Diane S. Srivastava, Jessica L. Ware, Jacqueline T. Ngai, Brian M. Starzomski, and Sarah L. Amundrud. 2020. Habitat size thresholds for predators: why damselflies only occur in large bromeliads. Biotropica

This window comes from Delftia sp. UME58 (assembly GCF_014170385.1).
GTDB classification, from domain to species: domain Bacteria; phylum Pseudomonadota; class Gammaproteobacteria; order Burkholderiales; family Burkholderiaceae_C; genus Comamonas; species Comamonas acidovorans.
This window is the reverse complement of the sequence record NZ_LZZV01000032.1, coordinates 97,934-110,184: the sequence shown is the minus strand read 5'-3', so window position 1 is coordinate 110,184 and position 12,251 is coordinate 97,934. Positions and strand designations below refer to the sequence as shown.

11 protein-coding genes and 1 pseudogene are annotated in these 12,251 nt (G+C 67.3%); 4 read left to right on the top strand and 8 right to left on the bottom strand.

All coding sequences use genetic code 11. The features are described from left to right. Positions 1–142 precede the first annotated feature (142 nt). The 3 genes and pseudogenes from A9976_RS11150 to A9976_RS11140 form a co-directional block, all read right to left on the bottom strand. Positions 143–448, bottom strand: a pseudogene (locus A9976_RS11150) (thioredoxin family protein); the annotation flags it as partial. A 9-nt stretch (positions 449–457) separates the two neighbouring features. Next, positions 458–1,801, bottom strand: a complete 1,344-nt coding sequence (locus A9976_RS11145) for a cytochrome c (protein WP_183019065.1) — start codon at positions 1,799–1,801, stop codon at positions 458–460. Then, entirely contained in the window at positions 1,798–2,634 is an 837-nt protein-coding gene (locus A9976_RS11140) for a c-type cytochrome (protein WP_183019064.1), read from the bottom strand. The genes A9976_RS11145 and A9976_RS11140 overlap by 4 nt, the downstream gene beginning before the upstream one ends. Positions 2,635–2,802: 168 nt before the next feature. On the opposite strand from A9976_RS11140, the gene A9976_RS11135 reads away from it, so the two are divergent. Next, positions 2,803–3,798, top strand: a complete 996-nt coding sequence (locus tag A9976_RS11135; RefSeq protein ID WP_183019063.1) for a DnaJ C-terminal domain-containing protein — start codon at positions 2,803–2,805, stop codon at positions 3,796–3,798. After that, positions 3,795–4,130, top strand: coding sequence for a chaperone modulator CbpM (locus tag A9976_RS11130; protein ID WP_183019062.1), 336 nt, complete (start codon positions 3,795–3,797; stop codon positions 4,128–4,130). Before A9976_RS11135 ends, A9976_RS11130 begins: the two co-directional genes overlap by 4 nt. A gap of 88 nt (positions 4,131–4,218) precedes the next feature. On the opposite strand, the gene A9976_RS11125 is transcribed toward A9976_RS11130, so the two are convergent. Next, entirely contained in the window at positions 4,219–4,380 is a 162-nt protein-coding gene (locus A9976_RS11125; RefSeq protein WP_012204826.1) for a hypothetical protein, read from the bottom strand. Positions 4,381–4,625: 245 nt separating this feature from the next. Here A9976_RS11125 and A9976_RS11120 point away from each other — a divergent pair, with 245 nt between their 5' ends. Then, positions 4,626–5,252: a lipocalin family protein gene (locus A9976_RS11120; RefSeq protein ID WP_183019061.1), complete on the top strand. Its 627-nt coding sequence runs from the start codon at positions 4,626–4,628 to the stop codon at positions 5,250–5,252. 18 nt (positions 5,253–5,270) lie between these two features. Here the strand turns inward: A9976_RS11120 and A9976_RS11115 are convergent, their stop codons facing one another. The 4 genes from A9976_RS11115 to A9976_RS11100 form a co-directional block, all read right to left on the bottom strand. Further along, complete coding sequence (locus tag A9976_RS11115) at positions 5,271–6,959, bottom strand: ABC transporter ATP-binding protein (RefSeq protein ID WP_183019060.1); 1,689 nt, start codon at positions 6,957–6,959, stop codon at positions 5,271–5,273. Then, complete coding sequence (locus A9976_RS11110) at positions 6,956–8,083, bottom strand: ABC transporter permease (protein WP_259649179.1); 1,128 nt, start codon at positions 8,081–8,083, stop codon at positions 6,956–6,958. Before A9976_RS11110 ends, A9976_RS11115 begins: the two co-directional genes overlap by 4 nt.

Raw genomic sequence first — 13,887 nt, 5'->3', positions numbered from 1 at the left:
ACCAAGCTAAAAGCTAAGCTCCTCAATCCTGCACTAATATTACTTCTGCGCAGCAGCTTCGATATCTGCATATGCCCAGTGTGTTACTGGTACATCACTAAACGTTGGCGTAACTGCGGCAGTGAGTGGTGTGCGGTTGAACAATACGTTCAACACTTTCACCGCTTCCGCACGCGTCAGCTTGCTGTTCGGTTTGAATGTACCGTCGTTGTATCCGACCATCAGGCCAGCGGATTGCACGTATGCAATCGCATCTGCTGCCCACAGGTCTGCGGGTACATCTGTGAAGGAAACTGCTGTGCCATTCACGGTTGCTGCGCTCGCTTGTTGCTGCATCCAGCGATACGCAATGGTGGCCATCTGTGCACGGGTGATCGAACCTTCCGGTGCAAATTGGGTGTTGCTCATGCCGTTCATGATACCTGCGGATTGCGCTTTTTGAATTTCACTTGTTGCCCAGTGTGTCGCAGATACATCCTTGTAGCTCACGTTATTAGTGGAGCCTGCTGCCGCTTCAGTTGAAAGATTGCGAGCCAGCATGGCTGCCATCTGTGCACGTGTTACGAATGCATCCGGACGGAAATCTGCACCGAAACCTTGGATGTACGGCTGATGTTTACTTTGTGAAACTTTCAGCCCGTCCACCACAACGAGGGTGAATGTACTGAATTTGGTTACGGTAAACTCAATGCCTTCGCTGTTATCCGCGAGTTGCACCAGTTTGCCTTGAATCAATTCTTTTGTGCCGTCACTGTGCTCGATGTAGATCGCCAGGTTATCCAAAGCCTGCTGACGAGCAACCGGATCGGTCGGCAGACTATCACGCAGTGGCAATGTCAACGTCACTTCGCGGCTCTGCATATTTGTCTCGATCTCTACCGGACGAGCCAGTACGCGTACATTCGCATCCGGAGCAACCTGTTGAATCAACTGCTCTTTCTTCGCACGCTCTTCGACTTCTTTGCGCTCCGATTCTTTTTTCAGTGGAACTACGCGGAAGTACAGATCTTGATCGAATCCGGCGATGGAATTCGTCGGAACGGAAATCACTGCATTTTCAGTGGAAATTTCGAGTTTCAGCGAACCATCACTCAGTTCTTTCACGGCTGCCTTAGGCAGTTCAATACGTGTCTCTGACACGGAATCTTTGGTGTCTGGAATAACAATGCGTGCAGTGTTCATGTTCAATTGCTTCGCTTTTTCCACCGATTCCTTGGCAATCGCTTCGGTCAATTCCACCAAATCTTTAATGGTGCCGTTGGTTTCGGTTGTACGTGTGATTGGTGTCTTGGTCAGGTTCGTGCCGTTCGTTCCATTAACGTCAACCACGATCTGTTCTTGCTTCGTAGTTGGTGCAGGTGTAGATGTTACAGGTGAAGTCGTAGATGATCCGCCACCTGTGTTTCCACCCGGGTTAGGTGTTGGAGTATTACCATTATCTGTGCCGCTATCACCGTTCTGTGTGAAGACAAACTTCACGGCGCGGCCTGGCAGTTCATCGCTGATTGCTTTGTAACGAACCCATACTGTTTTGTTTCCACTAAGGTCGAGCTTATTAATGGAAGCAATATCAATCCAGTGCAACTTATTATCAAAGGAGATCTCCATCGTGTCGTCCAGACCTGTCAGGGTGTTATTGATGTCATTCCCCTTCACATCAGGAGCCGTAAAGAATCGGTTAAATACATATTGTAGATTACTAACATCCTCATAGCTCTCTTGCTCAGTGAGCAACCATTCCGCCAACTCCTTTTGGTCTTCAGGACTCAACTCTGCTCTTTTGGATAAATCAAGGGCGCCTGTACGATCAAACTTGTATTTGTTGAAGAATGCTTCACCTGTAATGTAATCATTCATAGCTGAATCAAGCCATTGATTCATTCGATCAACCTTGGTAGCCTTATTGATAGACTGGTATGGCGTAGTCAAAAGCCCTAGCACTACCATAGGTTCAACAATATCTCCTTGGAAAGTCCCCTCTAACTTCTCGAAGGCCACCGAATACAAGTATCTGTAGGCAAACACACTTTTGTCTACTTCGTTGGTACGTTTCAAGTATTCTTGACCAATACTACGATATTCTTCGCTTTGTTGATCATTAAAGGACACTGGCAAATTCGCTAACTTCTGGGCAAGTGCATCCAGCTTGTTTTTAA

Abstract: Predators are often more sensitive to habitat size than their prey and frequently occur in only the largest habitats. Four explanations have been proposed for this pattern: (a) Small habitats do not have enough energy to support higher trophic levels; (b) small habitats are less likely to contain particular prey required by specialist predators; (c) small habitats are risky for predators with slow life histories or large body sizes; and (d) small habitats are numerically unlikely to be colonized by regionally rare species, such as predators. We critically examine these four hypotheses in relation to the predatory damselfly larva, Mecistogaster modesta Selys. (Pseudostigmatidae), which occurs almost exclusively in bromeliads > 100ml in capacity. We synthesize multiple years of survey data and three manipulative experiments from the Área de Conservación Guanacaste, Costa Rica, to conclude that damselflies do not occur in small bromeliads due to their higher risk of desiccation—not because of energetic limitation, trophic specialization, risk of terrestrial predation, or pure numerical effects. These results suggest that recent and predicted declines in precipitation in northwestern Costa Rica may further restrict bromeliad occupancy by damselflies, with cascading consequences for the rest of the aquatic food web.